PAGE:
Jack parked the SUV next to his black Jeep Wrangler, which was sitting in the driveway. Before Rachel could unfasten her seatbelt, Jack reached for the knob on the stereo to turn up the volume. They sat there, with eyes closed, half-smiling so the final track could finish. As Rachel grabbed her purse from the floorboard, ready to exit the car, Jack looked at her intently and tightened his jaw. “Do you mind if I come inside to use the bathroom?”
“Not at all,” she said without hesitation.
At the dimly lit doorstep, he handed her the keys; she fumbled to find the one to open the front door. There was insistent barking and growling coming from inside the house. The rapid sound of clawing nails rose from the foot of the door.
“I didn’t realize you were harboring Cujo,” Jack said.
Rachel laughed. “It’s Ben’s baby, Homer. He’s harmless, just really spoiled.” She opened the door and staggered into the house. Jack followed her in.
“It’s this way, right?” he asked, walking down a small hall to the right of the foyer.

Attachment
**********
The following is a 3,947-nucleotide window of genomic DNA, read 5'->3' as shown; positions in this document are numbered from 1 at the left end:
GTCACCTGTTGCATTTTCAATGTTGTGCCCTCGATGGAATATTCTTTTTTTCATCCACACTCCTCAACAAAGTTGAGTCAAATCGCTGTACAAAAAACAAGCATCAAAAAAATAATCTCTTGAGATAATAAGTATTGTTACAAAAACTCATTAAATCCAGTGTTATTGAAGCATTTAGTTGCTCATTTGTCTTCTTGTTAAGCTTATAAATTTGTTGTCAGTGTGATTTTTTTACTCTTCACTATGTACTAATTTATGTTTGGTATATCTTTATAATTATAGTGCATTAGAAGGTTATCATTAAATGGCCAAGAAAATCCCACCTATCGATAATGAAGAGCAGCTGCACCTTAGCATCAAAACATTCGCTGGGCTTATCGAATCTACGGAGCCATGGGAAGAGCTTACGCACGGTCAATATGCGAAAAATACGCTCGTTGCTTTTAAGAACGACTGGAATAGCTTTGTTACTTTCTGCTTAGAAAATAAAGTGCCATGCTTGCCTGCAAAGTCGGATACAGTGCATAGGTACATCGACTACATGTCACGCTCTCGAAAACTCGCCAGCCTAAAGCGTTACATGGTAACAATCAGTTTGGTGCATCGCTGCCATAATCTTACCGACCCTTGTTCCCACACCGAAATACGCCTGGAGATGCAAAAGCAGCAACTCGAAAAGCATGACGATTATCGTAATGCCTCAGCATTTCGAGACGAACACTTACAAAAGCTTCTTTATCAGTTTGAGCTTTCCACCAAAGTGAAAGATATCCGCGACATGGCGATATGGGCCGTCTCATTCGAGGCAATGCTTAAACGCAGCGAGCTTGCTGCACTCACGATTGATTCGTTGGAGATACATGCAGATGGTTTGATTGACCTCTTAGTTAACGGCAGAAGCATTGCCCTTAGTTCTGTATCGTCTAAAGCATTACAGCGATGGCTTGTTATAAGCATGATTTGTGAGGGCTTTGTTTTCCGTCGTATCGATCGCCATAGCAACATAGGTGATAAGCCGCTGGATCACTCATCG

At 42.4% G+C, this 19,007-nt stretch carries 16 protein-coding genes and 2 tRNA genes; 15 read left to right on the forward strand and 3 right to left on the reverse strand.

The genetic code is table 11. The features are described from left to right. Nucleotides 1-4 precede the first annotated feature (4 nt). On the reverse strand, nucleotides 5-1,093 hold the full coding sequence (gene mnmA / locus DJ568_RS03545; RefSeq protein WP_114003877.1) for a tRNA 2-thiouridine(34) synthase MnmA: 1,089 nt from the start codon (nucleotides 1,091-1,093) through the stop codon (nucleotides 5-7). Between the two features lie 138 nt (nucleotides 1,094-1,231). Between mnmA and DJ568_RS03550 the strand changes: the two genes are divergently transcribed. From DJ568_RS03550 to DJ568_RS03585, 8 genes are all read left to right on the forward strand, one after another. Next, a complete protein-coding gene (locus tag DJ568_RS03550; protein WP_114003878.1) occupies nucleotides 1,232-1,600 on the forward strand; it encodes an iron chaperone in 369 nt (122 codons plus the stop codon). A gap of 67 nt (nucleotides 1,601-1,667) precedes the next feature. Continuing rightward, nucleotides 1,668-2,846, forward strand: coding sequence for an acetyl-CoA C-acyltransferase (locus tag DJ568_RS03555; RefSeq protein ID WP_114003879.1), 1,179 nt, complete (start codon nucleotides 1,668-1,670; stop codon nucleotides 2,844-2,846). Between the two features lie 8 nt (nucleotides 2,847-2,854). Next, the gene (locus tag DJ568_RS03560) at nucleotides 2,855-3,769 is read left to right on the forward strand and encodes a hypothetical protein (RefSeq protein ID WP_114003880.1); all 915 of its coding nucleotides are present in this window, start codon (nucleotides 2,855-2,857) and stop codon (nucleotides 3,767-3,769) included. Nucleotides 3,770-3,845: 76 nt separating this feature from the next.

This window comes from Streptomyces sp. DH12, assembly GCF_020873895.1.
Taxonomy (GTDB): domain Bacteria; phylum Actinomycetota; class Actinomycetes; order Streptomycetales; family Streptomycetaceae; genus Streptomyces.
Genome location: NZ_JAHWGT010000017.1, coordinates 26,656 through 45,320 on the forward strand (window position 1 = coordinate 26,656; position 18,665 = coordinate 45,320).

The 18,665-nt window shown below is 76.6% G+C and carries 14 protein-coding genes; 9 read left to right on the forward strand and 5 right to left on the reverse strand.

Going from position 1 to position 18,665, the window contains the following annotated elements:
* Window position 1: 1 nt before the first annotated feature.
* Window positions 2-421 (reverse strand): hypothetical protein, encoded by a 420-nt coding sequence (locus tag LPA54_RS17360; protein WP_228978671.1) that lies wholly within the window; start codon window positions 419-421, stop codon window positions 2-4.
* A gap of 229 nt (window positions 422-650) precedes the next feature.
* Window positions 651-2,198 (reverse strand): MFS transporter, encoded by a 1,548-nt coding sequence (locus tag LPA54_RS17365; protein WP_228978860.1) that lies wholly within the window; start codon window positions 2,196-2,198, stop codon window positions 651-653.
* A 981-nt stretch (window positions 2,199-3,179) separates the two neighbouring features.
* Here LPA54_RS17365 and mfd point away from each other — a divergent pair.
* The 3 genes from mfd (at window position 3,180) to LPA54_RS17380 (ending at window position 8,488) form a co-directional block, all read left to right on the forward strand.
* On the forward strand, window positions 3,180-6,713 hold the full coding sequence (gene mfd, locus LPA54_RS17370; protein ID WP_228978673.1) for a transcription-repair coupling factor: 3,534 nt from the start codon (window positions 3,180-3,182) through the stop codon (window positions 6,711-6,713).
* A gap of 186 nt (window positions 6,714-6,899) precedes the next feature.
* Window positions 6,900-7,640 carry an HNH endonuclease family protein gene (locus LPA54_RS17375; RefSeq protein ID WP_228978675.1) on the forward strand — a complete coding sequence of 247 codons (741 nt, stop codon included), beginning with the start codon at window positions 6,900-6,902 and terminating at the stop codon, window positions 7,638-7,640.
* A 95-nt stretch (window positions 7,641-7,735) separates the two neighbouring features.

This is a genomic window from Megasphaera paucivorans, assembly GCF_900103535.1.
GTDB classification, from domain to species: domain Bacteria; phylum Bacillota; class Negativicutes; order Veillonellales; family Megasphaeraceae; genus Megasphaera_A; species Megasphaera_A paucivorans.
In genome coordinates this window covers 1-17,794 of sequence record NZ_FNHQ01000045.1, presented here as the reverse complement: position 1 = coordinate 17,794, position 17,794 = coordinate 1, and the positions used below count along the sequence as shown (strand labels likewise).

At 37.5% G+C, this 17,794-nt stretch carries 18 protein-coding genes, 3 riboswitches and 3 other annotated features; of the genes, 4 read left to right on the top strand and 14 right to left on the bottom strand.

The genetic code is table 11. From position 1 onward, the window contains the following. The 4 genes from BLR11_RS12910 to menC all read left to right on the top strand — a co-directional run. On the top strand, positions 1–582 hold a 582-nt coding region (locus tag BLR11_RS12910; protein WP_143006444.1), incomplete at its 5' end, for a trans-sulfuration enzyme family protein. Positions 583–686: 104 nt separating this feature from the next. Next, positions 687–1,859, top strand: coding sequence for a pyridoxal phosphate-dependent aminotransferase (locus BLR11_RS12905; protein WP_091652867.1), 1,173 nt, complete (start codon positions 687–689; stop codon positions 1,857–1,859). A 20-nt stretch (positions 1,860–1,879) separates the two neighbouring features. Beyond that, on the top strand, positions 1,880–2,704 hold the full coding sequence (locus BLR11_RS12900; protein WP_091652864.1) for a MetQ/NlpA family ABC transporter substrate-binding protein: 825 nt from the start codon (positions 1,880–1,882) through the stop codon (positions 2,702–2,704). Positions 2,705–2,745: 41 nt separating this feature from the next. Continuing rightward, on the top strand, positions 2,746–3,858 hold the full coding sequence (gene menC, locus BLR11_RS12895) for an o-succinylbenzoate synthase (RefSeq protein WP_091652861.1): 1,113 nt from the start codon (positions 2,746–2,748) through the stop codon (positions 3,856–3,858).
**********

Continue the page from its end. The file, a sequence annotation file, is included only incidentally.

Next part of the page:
“Uh huh,” she replied. She hushed the miniature schnauzer and led him outside through the back door. Closing the screen, she then used her fingers to carefully remove long strands of hair that were stuck to her face. She felt warm. She grabbed her hair, pulling it behind her head. She twisted it up into a loose knot and secured it together with a hairclip that was sitting on the table.
She started feeling the full effect of the alcohol, swaying and taking hold of the back of a chair for stability. With some difficulty, she made her way to the kitchen and turned on the light. Her mouth was parched. She poured herself a large glass of water from the sink and drank the entire glass without coming up for air. When she finished, she wiped her mouth with the back of her hand and placed the glass on the granite countertop. She heard Jack walk out of the bathroom and was about to ask him if he wanted any water when she suddenly felt his warm presence behind her.
I received a copy of this book in exchange for an honest review.